ZAB’s heirs in the PPP have all tried to borrow that thunder from his speech, but with little success. However, Ms Benazir Bhutto did in time win recognition as an English speaker and mastered a particular way of delivering Urdu lines that endeared her to vast numbers of Pakistanis. Her son Bilawal Bhutto-Zardari, say experts, is still in the process of finding a voice; his endeavours have been somewhat impeded by the parchis (notes) his party seniors thrust upon him.

Asif Ali Zardari has his own unique way of delivering messages and warnings that, it is insinuated, goes well with his reputation as a clever politician who is not ready to give away secrets. Consequently, the style he brings to the podium is what has been described by someone as a take-off on Dilip Kumar’s slow, measured speak where high tension comes wrapped in a one-tone buzz that may from time to time be taken up a notch.

But again, it is not the Zardaris or the PPP jiyalas Prime Minister Khan is up against. As in politics so too in the area of public speaking his competition is against the Sharifs who he is still in the process of replacing. Ultimately, it boils down to how honest his supporters say he sounds while making a point in ‘contrast’ to his prime rivals.

The Sharifs did take their time opening up to people at jalsas and other public events. They were frequently at the receiving end of jokes for being reluctant — Nawaz Sharif more than Shahbaz Sharif — for being afraid of the microphone. But as political leaders, they had no escape, and to their good fortune they discovered the power of Urdu sayings they must have learnt at school, such as ‘doodh ka doodh, pani ka pani’ (making matters clear) and the politically incorrect ‘sauteli maan ka saa sulook’ (step-motherly treatment). These are the sayings that have sustained the Sharifs’ long presence on the public stage even though professionals such as Nazir Naji were generally helpful whenever an important address was to be made.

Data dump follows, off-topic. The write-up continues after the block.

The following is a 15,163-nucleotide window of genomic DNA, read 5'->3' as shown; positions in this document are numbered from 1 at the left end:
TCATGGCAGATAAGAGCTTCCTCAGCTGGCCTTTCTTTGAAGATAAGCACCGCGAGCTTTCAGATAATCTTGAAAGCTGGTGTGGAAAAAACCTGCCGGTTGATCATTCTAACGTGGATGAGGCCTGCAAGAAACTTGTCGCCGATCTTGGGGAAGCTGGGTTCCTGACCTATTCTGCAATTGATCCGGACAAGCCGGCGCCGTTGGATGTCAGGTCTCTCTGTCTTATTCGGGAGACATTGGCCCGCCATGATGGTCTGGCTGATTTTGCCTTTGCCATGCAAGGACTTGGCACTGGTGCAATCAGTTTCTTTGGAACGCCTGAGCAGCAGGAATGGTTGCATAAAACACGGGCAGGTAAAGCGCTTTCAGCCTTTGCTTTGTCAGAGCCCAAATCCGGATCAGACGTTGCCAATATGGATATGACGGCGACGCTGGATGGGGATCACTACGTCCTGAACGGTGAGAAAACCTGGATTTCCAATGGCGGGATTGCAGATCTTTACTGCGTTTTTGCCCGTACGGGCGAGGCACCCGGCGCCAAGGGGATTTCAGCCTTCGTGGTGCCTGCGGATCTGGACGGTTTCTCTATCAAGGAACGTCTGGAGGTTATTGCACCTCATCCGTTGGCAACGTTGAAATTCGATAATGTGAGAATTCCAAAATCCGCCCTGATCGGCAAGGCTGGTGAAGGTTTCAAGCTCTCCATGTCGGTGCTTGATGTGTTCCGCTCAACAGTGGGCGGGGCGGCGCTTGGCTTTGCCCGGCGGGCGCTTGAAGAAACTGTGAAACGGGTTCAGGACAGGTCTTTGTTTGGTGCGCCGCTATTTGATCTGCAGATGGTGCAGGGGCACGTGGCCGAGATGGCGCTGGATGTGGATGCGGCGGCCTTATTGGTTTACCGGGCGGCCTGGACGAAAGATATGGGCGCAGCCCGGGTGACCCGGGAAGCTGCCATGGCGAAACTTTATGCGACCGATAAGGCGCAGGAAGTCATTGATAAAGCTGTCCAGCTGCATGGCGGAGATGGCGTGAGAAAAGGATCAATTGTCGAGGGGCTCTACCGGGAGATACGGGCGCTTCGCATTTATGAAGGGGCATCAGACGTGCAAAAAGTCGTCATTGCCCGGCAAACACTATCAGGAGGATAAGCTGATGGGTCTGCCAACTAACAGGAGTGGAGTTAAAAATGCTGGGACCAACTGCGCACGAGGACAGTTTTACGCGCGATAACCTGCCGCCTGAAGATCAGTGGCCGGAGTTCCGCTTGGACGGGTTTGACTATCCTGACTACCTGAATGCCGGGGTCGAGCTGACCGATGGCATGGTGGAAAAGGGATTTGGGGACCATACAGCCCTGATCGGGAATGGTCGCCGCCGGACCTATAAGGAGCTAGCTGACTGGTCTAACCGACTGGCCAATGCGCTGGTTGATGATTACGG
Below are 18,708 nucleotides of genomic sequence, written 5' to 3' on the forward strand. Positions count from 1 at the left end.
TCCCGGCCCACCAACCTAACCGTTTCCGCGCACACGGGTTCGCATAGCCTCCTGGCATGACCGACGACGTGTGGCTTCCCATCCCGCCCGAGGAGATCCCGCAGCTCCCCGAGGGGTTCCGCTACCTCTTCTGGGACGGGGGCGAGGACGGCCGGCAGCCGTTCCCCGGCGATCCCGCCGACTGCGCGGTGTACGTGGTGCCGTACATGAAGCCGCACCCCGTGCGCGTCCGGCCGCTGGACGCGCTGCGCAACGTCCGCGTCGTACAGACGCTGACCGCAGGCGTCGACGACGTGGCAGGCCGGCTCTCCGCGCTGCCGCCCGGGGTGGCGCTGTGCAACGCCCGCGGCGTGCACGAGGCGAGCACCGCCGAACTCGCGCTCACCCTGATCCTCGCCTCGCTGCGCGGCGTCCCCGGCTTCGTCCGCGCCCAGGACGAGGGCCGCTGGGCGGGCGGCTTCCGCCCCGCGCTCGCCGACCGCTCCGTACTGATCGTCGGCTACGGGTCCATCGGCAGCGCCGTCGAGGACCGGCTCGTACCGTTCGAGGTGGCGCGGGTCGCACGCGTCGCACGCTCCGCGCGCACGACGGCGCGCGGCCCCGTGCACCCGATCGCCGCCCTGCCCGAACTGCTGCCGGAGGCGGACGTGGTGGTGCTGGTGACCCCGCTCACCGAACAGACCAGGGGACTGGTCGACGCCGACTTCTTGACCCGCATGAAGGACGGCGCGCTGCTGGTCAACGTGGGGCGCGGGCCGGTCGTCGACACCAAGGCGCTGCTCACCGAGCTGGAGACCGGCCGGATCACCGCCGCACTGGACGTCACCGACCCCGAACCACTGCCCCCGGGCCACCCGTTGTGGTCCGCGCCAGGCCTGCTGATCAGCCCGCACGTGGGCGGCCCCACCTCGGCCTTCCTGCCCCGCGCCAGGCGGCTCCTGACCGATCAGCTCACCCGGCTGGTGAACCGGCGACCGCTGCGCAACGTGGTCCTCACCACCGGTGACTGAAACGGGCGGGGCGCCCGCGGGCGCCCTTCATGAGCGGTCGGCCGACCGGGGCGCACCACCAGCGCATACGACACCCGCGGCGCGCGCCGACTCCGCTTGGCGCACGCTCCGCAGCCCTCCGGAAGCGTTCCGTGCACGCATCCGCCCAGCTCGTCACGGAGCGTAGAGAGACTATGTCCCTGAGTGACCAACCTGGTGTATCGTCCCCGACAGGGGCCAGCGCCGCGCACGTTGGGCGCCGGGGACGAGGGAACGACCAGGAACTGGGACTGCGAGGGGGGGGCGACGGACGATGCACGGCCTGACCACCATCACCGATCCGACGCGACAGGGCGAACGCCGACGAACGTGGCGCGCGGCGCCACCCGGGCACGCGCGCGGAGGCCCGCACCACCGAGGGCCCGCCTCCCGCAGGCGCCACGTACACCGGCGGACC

Regularly striking a chord with the audience is a tough route and Mr Khan’s journey has come with its own highs and lows. Only recently, he puzzled all but his diehard fans with his emphasis on everything from confrontation with rival politicians and his personal achievements except the topic at hand during a convocation ceremony at a university he has founded. Against that background, what he has managed vis-à-vis Pakistanis in Saudi jails and tensions with India has come as a relief.

His method has been rather simple. He has built upon the abrupt, direct, sometimes brash manner for which he had been criticised earlier in his career. The long dharna that he staged in Islamabad that had him speak to the people ‘non-stop’ was perhaps where we got used to listening to him.

The writer is Dawn’s resident editor in Lahore.

Published in Dawn, February 22nd, 2019